Under the Job Development Investment Grant Program (JDIG), North Carolina Competes increases the total annual job creation reimbursement limit from $15 million to $20 million, which could grow by an additional $15 million annually for high yield projects. A high yield project is one that requires a business investment of at least $500 million in private funds, and creates at least 1,750 eligible positions. Additionally, the Act extends the availability of the incentives for three years, through Jan. 1, 2019.

The Data Center Infrastructure Act is another important component of North Carolina Competes. On the condition that a datacenter owner invests at least $75 million of private funds within five years of the first tangible property investment in the datacenter (after Jan. 1, 2012), it provides a sales tax exemption on electricity and datacenter support equipment.

Gov. McCrory declared that the plan, “coupled with the quality of life improvements we’ve made in education, health care and transportation, will demonstrate to companies that nothing compares to North Carolina when it comes to growing their business.”

The governor also reminded North Carolinians that effective January 1, 2016, the corporate tax rate will drop to four percent, making it the lowest top tax rate in the county. This occurred because the state met certain revenue goals that were established in a 2013 tax reform plan, as we explained in early August.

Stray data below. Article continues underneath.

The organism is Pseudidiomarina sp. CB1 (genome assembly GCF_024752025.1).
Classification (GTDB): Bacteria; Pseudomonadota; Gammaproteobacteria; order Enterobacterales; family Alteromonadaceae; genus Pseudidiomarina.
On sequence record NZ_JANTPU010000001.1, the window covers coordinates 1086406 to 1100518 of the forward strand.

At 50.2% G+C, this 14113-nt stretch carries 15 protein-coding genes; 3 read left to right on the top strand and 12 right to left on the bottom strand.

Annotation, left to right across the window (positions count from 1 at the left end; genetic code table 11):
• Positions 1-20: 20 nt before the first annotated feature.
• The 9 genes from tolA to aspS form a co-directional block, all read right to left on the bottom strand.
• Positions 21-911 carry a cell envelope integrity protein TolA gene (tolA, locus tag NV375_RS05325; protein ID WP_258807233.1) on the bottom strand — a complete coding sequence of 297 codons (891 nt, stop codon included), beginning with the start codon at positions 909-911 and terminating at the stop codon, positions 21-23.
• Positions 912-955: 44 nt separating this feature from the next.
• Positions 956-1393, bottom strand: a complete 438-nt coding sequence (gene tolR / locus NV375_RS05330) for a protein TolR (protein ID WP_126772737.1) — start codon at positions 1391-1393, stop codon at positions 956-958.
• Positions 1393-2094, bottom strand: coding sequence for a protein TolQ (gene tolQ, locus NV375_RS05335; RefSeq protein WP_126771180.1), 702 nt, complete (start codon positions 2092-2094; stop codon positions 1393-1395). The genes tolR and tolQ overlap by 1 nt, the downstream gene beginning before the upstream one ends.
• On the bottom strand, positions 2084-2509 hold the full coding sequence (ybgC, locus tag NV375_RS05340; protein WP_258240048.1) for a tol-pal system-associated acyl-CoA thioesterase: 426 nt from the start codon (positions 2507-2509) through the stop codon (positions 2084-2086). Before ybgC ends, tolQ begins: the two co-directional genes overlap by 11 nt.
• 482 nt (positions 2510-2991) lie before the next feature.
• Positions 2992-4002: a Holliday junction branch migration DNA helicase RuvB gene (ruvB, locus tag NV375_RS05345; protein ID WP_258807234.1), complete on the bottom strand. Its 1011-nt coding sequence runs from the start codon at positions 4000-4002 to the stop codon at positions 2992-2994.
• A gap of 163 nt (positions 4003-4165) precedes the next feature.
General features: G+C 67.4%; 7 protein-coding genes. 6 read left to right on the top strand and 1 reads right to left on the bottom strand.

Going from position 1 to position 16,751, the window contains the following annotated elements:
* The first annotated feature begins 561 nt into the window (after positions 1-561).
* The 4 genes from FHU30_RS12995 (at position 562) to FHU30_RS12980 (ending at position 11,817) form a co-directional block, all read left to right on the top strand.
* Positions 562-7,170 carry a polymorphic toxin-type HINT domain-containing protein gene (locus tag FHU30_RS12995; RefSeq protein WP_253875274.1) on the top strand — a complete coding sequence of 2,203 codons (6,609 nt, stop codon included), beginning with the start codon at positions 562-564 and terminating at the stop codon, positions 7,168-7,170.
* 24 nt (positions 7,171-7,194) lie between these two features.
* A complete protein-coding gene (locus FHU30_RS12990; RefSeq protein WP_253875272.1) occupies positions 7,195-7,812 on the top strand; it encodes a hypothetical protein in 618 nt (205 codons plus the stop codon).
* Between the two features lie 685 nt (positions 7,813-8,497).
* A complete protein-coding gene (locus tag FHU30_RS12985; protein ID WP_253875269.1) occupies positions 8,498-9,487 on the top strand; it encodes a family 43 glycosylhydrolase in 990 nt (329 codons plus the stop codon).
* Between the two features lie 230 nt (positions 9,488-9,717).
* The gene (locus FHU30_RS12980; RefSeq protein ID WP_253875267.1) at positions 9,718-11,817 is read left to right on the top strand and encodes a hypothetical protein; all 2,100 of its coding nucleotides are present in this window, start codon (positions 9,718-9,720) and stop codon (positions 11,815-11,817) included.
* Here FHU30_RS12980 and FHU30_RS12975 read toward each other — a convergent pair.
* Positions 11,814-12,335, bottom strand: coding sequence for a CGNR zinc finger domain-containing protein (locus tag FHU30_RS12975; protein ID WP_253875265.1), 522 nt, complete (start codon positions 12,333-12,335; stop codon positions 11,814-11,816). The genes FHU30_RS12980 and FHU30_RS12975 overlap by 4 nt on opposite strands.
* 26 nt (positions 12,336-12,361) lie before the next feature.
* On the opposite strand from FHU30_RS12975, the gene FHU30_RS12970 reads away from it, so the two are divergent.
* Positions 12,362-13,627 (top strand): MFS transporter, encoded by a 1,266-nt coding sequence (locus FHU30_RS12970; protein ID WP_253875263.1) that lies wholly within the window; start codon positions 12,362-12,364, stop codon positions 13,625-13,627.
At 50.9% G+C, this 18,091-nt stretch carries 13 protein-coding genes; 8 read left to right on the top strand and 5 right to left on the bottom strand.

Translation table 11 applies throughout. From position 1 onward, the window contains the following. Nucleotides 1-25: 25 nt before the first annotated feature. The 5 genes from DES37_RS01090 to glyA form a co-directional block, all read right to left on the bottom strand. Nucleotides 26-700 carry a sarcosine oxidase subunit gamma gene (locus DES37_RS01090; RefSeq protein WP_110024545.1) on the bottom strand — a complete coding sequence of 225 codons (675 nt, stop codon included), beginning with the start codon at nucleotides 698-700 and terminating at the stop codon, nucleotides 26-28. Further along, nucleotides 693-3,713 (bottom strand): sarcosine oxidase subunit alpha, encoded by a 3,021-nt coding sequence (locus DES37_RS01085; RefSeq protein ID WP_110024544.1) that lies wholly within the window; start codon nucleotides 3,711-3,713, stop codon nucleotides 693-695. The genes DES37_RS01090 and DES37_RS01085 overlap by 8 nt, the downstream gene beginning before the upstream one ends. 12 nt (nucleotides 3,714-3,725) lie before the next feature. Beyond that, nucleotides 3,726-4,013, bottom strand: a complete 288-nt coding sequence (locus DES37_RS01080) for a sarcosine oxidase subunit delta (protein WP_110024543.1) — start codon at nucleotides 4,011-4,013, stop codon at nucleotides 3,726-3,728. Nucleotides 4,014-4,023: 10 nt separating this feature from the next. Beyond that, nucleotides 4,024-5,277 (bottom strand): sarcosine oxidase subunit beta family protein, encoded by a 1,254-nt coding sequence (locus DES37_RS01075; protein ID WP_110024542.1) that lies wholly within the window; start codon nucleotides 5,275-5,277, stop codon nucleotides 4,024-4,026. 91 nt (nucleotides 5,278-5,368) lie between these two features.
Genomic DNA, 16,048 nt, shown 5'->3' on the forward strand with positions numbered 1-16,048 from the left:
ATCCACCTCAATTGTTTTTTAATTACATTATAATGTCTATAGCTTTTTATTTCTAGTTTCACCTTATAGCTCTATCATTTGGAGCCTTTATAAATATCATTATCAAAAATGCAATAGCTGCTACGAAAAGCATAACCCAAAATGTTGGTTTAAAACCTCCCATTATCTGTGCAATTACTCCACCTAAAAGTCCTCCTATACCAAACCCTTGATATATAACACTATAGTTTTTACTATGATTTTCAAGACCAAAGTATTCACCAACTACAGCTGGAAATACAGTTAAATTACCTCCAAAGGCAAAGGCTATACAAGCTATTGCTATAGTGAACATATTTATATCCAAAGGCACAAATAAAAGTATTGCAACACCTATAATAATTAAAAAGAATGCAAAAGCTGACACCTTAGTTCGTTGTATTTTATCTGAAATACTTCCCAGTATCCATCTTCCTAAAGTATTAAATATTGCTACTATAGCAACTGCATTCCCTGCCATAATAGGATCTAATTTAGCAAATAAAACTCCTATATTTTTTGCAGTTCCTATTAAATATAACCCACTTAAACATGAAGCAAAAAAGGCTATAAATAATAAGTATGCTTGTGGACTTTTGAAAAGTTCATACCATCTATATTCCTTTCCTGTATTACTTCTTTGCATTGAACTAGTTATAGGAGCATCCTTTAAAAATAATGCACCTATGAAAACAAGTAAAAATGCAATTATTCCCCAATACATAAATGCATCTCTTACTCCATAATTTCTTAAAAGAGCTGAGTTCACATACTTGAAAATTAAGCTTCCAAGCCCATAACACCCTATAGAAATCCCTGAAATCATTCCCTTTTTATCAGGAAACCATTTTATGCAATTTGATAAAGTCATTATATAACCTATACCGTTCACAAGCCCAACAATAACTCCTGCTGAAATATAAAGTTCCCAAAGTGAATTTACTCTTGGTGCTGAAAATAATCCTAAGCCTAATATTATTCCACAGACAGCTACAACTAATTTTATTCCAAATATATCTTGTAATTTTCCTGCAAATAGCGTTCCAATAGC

Another measure, SB 159, requires the payment of additional taxes when the state makes corrected revaluations and provides that a taxing body need not mail a refund if the amount due is less than $15.00.

HB 912 exempts from property taxes the real and personal property located on lands held in trust for the Eastern Band of Cherokee Indians, regardless of ownership. This takes effect Jan. 1, 2016. HB 912 also provides for agreements with the Cherokee Indians regarding the taxation of tobacco products and amends requirements for distillery permit holders.

Finally, SB 119, also effective on Jan. 1, 2016, renders a taxpayer eligible for tax credits for qualifying rehabilitation expenditures that were incurred in 2014 and 2015 under the following conditions:

  1. The certified historic structure is located in a Tier 1 or a Tier 2 county;
  2. The certified historic structure is owned by a city;
  3. The qualifying rehabilitation activity commenced in 2014;
  4. A certificate of occupancy is issued on or before December 31, 2015; and
  5. The taxpayer meets all of the other conditions previously established.

This credit may be taken against the franchise, income, or gross premiums tax.